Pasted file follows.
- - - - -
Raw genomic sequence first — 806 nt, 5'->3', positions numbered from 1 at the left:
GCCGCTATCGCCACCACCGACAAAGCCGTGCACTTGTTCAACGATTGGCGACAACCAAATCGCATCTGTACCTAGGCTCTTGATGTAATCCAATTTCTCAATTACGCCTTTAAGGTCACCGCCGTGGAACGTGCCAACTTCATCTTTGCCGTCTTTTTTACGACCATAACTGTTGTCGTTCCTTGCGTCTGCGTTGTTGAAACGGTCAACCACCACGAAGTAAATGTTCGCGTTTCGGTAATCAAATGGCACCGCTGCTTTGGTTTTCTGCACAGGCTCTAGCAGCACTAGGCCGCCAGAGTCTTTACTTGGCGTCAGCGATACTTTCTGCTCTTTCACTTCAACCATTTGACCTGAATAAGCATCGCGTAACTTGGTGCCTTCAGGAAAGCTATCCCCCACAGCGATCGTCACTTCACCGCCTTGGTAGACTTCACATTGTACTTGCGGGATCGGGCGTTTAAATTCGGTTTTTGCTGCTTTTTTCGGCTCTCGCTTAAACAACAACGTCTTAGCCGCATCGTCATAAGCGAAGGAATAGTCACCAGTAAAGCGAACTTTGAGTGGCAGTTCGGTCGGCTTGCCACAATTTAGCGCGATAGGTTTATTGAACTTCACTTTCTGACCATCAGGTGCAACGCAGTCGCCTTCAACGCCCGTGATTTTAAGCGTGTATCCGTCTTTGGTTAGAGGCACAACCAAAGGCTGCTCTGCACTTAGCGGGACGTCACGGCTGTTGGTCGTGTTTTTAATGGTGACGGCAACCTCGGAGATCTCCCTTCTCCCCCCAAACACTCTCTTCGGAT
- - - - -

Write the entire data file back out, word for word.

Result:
Raw genomic sequence first — 806 nt, 5'->3', positions numbered from 1 at the left:
GCCGCTATCGCCACCACCGACAAAGCCGTGCACTTGTTCAACGATTGGCGACAACCAAATCGCATCTGTACCTAGGCTCTTGATGTAATCCAATTTCTCAATTACGCCTTTAAGGTCACCGCCGTGGAACGTGCCAACTTCATCTTTGCCGTCTTTTTTACGACCATAACTGTTGTCGTTCCTTGCGTCTGCGTTGTTGAAACGGTCAACCACCACGAAGTAAATGTTCGCGTTTCGGTAATCAAATGGCACCGCTGCTTTGGTTTTCTGCACAGGCTCTAGCAGCACTAGGCCGCCAGAGTCTTTACTTGGCGTCAGCGATACTTTCTGCTCTTTCACTTCAACCATTTGACCTGAATAAGCATCGCGTAACTTGGTGCCTTCAGGAAAGCTATCCCCCACAGCGATCGTCACTTCACCGCCTTGGTAGACTTCACATTGTACTTGCGGGATCGGGCGTTTAAATTCGGTTTTTGCTGCTTTTTTCGGCTCTCGCTTAAACAACAACGTCTTAGCCGCATCGTCATAAGCGAAGGAATAGTCACCAGTAAAGCGAACTTTGAGTGGCAGTTCGGTCGGCTTGCCACAATTTAGCGCGATAGGTTTATTGAACTTCACTTTCTGACCATCAGGTGCAACGCAGTCGCCTTCAACGCCCGTGATTTTAAGCGTGTATCCGTCTTTGGTTAGAGGCACAACCAAAGGCTGCTCTGCACTTAGCGGGACGTCACGGCTGTTGGTCGTGTTTTTAATGGTGACGGCAACCTCGGAGATCTCCCTTCTCCCCCCAAACACTCTCTTCGGAT